litigation.  All of these witnesses were ex-Scientologists who had
left Scientology years before Lisa McPherson died, and had no personal
knowledge of any facts surrounding her death.

12.  In June 1998 I was featured in a forty-minute segment on Dateline
entitled "The Crusader." The program focused on my activities
concerning Scientology. Throughout the filming of the Dateline
program, Mr. Dandar indicated his excitement at the possibility of
more sensational anti-Scientology coverage on national television,
especially if I could get Dateline to focus on the wrongful death
case.   Mr. Dandar told me he was anxious to have any media against
Scientology especially if it would have some impact on the jury pool
in Florida.

13.  Mr. Dandar encouraged me to get as much negative media about
Scientology as possible and I gave media interviews whenever I could.
I attended and organized regular picketing of Scientology facilities -
which Mr. Dandar and others in the trial team also attended on

14.  I also funded production of a movie about Scientology ("The
Profit").  I invested $2.5 million to have two anti-Scientology
critics produce the movie.  Along with me, Jesse Prince, Stacy Brooks
and other LMT staff, Mr. Dandar also had an acting role in the movie.
Mr. Dandar played an FBI agent.  Mr. Dandar felt the movie would help
generate a negative view of Scientology with potential jurors in the
area.   The only place in the United States the movie was ever
screened was in Clearwater and Tampa. The movie was of such poor
quality that distribution became impossible.

15.  In August 1999, Ms. Brooks and I met with Mr. Dandar in
Philadelphia so that Mr. Dandar could brief us on the status of the
wrongful death case. I complained to Mr. Dandar that he was not
adequately pressing the Scientology aspects of the case and urged him
to make more use of Ms. Brooks and Mr. Prince as Scientology

16.  Ms. Brooks and I told Mr. Dandar that we really wanted him to
focus the case on Scientology and its leadership as I was funding a
case about the "death of a Scientologist on the Introspection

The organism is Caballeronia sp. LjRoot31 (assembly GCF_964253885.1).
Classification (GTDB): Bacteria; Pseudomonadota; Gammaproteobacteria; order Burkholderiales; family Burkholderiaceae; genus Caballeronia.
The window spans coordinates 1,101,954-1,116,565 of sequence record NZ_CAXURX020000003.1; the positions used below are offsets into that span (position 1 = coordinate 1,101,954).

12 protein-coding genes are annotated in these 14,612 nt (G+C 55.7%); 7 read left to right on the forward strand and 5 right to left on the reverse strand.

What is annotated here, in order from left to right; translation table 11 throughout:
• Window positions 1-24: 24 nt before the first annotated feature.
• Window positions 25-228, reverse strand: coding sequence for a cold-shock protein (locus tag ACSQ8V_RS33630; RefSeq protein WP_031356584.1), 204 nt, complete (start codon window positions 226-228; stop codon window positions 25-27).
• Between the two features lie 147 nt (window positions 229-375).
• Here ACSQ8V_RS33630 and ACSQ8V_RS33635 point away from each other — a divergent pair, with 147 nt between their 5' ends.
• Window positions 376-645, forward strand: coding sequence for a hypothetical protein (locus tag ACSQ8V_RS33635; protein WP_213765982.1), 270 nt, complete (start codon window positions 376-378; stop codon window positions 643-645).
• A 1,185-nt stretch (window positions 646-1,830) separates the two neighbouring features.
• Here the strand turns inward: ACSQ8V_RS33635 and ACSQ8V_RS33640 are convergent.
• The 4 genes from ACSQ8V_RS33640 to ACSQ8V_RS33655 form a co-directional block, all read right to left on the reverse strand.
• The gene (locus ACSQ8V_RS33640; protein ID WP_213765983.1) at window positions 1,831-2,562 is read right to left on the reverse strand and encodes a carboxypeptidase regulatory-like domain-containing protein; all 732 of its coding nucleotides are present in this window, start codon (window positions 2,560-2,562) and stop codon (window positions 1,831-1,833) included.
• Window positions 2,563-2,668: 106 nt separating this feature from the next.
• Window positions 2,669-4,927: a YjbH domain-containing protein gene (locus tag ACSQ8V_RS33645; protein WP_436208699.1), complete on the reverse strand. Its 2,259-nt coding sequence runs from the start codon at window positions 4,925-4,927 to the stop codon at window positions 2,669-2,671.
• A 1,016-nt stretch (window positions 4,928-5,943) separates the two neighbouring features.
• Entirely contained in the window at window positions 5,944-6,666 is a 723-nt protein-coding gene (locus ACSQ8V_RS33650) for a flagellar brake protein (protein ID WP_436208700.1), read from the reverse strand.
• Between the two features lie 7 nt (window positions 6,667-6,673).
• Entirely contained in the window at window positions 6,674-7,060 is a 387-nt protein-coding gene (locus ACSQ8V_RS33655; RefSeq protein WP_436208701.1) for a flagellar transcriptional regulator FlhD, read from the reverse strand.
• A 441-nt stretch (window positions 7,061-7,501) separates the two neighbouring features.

Rundown," not just a "simple wrongful death case."  It is my belief
that because I was funding the case, and in order to ensure that I
would continue to do so, Mr. Dandar was willing to shift the emphasis
of the case from a simple wrongful death suit to a case against the
beliefs and practices of Scientology.  At the end of this meeting, Mr.
Dandar said this would cost more and I then handed Mr. Dandar a check
for $250,000, bringing the total I had loaned to the Estate at that
time to $750,000.

17.  In the fall of 1999 I flew into the Tampa airport and was picked
up by Ms. Brooks and taken to Mr. Dandar's new office on Kennedy
Boulevard in Tampa for a meeting concerning whether Mr. Dandar should
add David Miscavige as a defendant in the wrongful death case.
Attending that meeting in Mr. Dandar's new conference room were Ms.
Brooks, Mr. Prince, Dr. Garko, Mr. Dandar and myself.  The focus of
the discussion was not what the facts were concerning Mr. Miscavige,
but how to pressure him.

18.  Mr. Dandar was enthusiastic about this prospect even though there
was no evidence to support it, as he felt it would force Scientology
to the settlement table and would increase the amount of any
settlement that Scientology would agree to.  He also stated this would
generate sensational publicity for the case.  During the meeting, Dr.
Garko specifically pointed out that there was not a single shred of
evidence to support adding Mr. Miscavige and was opposed to adding him
as a defendant.

19.  The whole theory of adding Mr. Miscavige was based on an
affidavit of Jesse Prince dated August 20, 1999, which I have reviewed
and which has been filed in this case, speculating about events in
December 1995, three years after Mr. Prince had left Scientology
staff.  This was the pattern used in this and other Scientology cases
I have seen - an attorney comes up with a strategy and gets one of the
paid "Scientology experts" to come up with a theory and write an
affidavit that could be used to support a court filing based purely on
speculation and written with allegations by innuendo.

20.  At the end of the meeting, Mr. Dandar accompanied Ms. Brooks, Mr.
Prince and myself down the elevator. Just before the elevator arrived
at the first floor, Mr. Dandar said to us that we could never discuss
this meeting. We all agreed.

21.  Subsequently, shortly before I was scheduled to be deposed in the
breach of contract case on October 11-12, 2001, Mr. Dandar asked me,
"Do you remember the meeting that never happened?" I answered, "No,"
and he laughed and said, "You're good! Just remember that answer."

22.  During that deposition in October 2001, Mr. Dandar, on
cross-examination, asked me questions to elicit false testimony to
support his position that I had no control over the litigation:  "Do
you know of anyone who was involved in the decision-making process to
add David Miscavige or any other Scientologist or Scientology
corporation to the wrongful death case?" I said that I supposed
Michael Garko, Dell Liebreich and Mr. Dandar had discussed it. Mr.
Dandar then asked me if anyone outside of the litigation team was
involved in the decision-making process, and I answered, "I don't
know." These answers were not truthful because Mr. Dandar did not want